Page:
Today is Prematurity Awareness Day. And the issue of prematurity is something I hold close to my heart and for which I have a deep respect. Let me explain.
I have three children: identical twin 4 year old daughters who spent 93 horrifying days in the NICU when they were born at 27 ½ weeks, and a 20 month-old son who was less dramatic and only spent 15 days in the NICU.
In our modern world of advanced medicine and privilege, Americans today maintain ignorant expectations of childbirth. Every expecting mother (and father) expects to paint the nursery with animals and letters, buy cute and tiny little clothes, stuffed animals, have baby showers with family and friends doting at our waddle and generally go about the pregnancy with smiles for a stint of 9 months.
Little do they realize that giving birth to a child is one of the most dangerous things a woman will experience in her lifetime. And not all, not many at all, enjoy a full 9 months of construction.
When I arrived at the hospital after my wife had undergone an emergency c-section with the twins, the doctor point blank told us that he feared for little Zoe and did not expect her to make it through the night. Ava was in a similar situation, but not as grave as her sister.
If you have children, imagine a doctor saying that to you – that your beloved child is going to die.
If you don’t have children, you can’t feel that horror run through your bones. But I’m sure you can appreciate the inconceivable emotional pain that incapacitates your body like nothing you can imagine.
The sun rose the next day and the doctor came in to talk to us. He had stayed with her even though his shift had ended hours ago. He got right to the point…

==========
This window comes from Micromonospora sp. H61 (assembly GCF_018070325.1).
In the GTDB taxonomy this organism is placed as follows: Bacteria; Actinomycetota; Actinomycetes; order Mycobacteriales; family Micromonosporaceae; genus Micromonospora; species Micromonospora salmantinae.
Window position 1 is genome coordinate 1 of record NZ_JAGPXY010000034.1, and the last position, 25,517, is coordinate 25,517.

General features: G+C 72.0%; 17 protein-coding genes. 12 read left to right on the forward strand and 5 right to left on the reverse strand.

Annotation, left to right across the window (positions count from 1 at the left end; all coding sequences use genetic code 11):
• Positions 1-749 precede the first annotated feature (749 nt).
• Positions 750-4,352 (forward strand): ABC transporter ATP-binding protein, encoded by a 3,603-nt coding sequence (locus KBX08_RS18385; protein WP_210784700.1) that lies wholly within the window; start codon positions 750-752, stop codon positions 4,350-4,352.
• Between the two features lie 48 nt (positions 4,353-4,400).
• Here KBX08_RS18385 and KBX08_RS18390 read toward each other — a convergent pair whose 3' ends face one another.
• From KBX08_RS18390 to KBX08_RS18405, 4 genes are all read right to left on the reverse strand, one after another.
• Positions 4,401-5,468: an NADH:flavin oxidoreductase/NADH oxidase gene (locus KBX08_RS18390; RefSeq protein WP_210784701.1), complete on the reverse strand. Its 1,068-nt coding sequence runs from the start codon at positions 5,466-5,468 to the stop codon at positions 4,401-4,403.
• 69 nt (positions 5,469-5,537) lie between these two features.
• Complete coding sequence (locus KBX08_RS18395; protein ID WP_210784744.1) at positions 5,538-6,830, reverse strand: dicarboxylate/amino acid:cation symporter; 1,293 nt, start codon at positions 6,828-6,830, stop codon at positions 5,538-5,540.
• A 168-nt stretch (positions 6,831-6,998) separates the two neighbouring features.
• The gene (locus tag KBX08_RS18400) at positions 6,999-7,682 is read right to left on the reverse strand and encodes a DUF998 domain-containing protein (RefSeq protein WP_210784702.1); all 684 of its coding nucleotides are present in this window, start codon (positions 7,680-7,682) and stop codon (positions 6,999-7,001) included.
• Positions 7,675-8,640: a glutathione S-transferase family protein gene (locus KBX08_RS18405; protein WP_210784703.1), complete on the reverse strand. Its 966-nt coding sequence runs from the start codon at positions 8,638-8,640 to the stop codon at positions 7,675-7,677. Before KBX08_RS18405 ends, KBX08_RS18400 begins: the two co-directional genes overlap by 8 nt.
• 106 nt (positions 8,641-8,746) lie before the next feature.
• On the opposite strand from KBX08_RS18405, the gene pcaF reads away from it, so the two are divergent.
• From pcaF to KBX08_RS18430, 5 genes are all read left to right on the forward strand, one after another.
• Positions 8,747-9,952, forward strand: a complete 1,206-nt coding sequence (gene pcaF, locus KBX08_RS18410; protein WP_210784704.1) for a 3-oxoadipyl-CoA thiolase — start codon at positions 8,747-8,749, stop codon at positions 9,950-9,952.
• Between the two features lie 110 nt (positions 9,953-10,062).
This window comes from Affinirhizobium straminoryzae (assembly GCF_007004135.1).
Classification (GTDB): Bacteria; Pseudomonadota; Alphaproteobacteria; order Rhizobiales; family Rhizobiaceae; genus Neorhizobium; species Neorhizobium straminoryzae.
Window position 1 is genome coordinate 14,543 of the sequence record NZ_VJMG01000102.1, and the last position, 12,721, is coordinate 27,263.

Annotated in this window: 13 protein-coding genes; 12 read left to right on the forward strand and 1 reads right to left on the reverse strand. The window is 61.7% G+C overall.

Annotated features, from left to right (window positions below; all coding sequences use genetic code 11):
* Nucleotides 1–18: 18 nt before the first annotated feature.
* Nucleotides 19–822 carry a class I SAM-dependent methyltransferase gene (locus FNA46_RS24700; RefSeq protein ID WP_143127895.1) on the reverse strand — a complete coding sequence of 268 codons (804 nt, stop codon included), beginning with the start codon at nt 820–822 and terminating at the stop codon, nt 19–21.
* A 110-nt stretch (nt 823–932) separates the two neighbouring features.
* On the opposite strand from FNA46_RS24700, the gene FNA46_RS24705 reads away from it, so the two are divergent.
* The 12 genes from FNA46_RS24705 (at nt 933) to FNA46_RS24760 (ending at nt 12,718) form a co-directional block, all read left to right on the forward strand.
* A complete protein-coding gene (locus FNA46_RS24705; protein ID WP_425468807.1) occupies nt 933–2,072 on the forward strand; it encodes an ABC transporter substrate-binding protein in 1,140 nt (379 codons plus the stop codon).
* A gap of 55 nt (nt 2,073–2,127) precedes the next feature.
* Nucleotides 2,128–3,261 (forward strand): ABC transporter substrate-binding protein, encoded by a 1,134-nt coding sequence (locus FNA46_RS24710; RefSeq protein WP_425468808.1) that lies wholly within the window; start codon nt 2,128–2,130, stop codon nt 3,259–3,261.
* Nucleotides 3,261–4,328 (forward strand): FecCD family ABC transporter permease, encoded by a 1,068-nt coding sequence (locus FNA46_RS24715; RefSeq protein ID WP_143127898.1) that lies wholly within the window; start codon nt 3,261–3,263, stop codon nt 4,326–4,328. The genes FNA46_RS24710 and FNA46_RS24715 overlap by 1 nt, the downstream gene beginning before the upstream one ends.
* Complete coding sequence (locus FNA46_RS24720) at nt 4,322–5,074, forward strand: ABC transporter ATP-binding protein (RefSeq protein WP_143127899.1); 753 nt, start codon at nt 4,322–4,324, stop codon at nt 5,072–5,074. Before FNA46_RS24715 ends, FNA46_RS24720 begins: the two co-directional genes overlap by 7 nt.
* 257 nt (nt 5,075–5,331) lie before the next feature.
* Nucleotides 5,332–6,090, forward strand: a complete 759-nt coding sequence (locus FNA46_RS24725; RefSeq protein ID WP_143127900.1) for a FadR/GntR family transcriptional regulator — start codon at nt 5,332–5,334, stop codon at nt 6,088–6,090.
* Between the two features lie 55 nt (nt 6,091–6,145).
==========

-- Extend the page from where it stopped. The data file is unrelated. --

She made it through the night.
For the next 93 days, those two little girls clawed their way to life. They fought, against all odds, and won. And at the end of their residency at the Brigham & Women’s hospital NICU, and after several surgeries and endless setbacks, they came home together, on Christmas Eve, 2006.
My life has never been the same since.
Our journey was horrifying and it changed me as a person. I’m a different parent because of it. I’m a different husband and friend. I know that and I accept and embrace it for what it has taught me.
Too many kids are born prematurely. Too many parents have to endure a NICU stay. It’s not something anyone should have to experience. And the work and research of the March of Dimes, Children’s Hospital Boston, and of course the Brigham & Women’s Hospital is essential in fighting prematurity.
So on this special day, please support the efforts of all those who work tirelessly to fight prematurity. When it all works, this is the result. And I thank you for giving me that gift and sharing our story.